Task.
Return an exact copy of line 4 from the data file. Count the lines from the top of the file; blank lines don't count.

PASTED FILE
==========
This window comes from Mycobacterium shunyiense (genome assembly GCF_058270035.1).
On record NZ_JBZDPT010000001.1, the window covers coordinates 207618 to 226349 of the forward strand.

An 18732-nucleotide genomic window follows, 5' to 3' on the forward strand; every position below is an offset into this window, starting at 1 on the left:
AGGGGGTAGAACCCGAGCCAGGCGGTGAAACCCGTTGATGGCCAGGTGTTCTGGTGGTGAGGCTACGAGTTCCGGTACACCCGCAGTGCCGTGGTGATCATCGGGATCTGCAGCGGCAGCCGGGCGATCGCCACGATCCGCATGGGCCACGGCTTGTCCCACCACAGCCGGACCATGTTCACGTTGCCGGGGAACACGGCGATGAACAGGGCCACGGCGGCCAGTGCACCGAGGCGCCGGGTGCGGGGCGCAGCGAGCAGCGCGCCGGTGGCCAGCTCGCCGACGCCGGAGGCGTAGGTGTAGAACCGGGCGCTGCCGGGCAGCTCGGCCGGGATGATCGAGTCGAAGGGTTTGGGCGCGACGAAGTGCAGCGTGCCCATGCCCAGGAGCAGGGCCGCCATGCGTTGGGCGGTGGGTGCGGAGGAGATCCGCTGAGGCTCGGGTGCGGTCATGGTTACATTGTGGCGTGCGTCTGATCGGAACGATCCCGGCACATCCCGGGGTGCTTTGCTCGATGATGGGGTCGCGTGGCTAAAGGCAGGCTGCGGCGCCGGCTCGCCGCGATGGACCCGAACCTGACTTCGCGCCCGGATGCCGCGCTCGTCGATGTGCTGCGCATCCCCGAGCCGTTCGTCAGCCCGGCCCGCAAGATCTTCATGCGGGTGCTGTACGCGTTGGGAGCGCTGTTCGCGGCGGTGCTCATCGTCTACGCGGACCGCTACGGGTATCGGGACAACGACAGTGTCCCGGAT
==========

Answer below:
AGGGGGTAGAACCCGAGCCAGGCGGTGAAACCCGTTGATGGCCAGGTGTTCTGGTGGTGAGGCTACGAGTTCCGGTACACCCGCAGTGCCGTGGTGATCATCGGGATCTGCAGCGGCAGCCGGGCGATCGCCACGATCCGCATGGGCCACGGCTTGTCCCACCACAGCCGGACCATGTTCACGTTGCCGGGGAACACGGCGATGAACAGGGCCACGGCGGCCAGTGCACCGAGGCGCCGGGTGCGGGGCGCAGCGAGCAGCGCGCCGGTGGCCAGCTCGCCGACGCCGGAGGCGTAGGTGTAGAACCGGGCGCTGCCGGGCAGCTCGGCCGGGATGATCGAGTCGAAGGGTTTGGGCGCGACGAAGTGCAGCGTGCCCATGCCCAGGAGCAGGGCCGCCATGCGTTGGGCGGTGGGTGCGGAGGAGATCCGCTGAGGCTCGGGTGCGGTCATGGTTACATTGTGGCGTGCGTCTGATCGGAACGATCCCGGCACATCCCGGGGTGCTTTGCTCGATGATGGGGTCGCGTGGCTAAAGGCAGGCTGCGGCGCCGGCTCGCCGCGATGGACCCGAACCTGACTTCGCGCCCGGATGCCGCGCTCGTCGATGTGCTGCGCATCCCCGAGCCGTTCGTCAGCCCGGCCCGCAAGATCTTCATGCGGGTGCTGTACGCGTTGGGAGCGCTGTTCGCGGCGGTGCTCATCGTCTACGCGGACCGCTACGGGTATCGGGACAACGACAGTGTCCCGGAT